Guarding and proclaiming the unchanging truth in a changing world

Archbishop Glenn Davies urges vote for biblical definition of marriage

The Archbishop of Sydney has written a letter in regard to the upcoming vote on whether to redefine marriage in Australia, the text of which is below. This vote is for Australian citizens only. Nonetheless, we humbly ask all Gafcon supporters to pray that the current biblical defintion of marriage as being between one man and one woman be retained.

In a matter of weeks, Australians will be asked to decide whether to change the definition of marriage, via a voluntary postal vote.

This is a monumental decision for the Australian public. Since the beginning of creation marriage been defined as the exclusive and life-long union of a man and a woman. As Christians we know it is God’s plan; but it is God’s plan for humanity, not just the people of God. It is the best structure for society and for the procreation of children in the secure nurture of a family with a mother and a father. Furthermore, this understanding of marriage is reinforced by the Lord Jesus in Matthew 19, where he tells his disciples that marriage is God’s idea, and is uniquely expressed in the union of a man and a woman.

Our opposition to including same-sex couples in the marriage bond is not a homophobic reaction. Rather it is our contention that retaining the definition of marriage is best for our society, and especially for the socialisation of children. At the moment, same-sex couples have access to all the benefits that a married couple enjoys, except for the descriptor of ‘being married’. There is good reason for this distinction, as same-sex couples cannot by virtue of their biological sameness conceive children. The bearing of children is intricately connected to the sexual union of a man and a woman.

While the proponents of change use the mantra of ‘marriage equality’, the use of this phrase is deceptive. We recognise that all people are equal in God’s sight, regardless of their sexual identity. No one denies that loving relationships can exist between two persons of the same sex. However, men and women are not the same. It is the very differences between the sexes that enhance the marriage union and create the opportunity of the bearing of children.

However, there are also distinct and serious consequences in changing the definition of marriage. We know from recent experiences in the United Kingdom and North America that the ramifications of such a change are profound. Their experience shows us that if the law is changed, it will have direct impact on people of faith and faith-based institutions.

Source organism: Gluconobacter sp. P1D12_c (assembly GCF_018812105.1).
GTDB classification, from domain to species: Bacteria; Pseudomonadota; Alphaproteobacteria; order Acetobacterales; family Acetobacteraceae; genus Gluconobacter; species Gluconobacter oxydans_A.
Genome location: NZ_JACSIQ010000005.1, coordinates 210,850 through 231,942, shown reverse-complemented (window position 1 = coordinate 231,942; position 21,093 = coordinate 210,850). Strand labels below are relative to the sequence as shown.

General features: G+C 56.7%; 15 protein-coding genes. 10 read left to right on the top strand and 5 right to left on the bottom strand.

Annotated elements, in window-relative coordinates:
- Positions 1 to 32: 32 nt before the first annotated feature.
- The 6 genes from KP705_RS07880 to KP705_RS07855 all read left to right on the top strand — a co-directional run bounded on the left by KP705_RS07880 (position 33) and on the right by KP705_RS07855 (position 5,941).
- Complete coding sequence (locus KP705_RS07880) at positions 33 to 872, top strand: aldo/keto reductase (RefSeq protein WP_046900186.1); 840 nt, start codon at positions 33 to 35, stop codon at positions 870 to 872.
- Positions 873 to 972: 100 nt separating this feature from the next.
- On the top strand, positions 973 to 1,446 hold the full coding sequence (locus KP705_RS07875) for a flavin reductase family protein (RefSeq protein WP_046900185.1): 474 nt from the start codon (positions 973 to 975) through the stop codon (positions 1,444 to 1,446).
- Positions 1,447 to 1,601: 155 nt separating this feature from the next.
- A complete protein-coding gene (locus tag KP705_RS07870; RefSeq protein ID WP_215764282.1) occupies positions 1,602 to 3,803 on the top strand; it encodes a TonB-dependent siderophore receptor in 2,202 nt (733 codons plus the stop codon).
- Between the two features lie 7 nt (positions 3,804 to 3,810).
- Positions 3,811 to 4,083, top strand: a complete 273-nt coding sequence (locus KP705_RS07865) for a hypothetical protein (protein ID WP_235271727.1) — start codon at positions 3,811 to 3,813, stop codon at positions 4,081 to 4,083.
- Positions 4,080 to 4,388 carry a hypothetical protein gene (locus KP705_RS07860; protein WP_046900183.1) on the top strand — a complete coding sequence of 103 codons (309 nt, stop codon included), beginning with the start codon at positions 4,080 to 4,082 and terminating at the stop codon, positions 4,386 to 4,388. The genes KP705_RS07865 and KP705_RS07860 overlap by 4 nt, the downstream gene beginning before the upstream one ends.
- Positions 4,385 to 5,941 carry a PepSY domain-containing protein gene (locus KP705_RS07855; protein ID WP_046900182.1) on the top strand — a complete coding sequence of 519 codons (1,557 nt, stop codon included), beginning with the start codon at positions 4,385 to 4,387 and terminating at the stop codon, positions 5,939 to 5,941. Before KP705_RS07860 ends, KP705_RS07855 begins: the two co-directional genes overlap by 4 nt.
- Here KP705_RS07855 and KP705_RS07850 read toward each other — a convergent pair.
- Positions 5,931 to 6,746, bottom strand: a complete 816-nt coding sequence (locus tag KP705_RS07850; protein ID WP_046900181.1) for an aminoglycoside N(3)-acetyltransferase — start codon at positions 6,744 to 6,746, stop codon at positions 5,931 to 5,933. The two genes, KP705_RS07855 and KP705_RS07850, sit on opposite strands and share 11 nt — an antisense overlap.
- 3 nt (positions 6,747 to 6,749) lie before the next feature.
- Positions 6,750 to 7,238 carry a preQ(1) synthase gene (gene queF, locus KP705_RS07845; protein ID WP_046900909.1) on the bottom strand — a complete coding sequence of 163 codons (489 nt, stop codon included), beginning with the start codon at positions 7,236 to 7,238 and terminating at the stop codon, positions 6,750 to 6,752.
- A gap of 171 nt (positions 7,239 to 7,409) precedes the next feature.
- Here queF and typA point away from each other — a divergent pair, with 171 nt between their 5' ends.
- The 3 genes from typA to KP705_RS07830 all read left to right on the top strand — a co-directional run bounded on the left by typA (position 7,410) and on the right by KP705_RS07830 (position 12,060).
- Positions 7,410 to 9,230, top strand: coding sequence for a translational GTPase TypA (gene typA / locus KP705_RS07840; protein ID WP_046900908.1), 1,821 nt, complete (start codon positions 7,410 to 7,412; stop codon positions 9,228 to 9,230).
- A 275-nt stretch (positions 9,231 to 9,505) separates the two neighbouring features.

Despite the claims of some, that religious freedom will be protected, all proposed legislation to date has been totally inadequate to safeguard people who work for church-run institutions such as schools, hospitals and universities. It is also unclear whether church-based organisations will be free to employ staff who share their church’s teachings and ethos. In some countries where marriage has been redefined, schools are prevented from teaching that marriage is between a man and a woman, even in faith-based schools.

For these reasons, the Diocese of Sydney has committed to being a lead partner in the Coalition for Marriage. This is a newly-founded partnership of over 80organisations which has been formed to support the campaign to defend Australia’s man-woman definition of marriage.

I invite you to consider helping this Coalition by signing up as a volunteer or providing financial support, both of which can be done at the Coalition’s website.

I also encourage you to be informed about these issues. In February this year, we produced a booklet entitled ‘What has God Joined Together?’

It explains God’s pattern for marriage, why it is best for society as a whole, and the negative consequences of same-sex marriage. Please make use of this resource, which is available from your rector, and also online at http://www.sydneyanglicans.net/marriage. The voluntary postal vote has been called a referendum on religious freedom and freedom of speech, and it’s very important we all make our voices heard. As Australians, we are not imposing our views on others, rather we are expressing our views as citizens of the country, which we believe is for the good of all Australians. Please prayerfully consider how you will support this campaign.

Grace and peace

The Most Revd Glenn N Davies

Archbishop of Sydney

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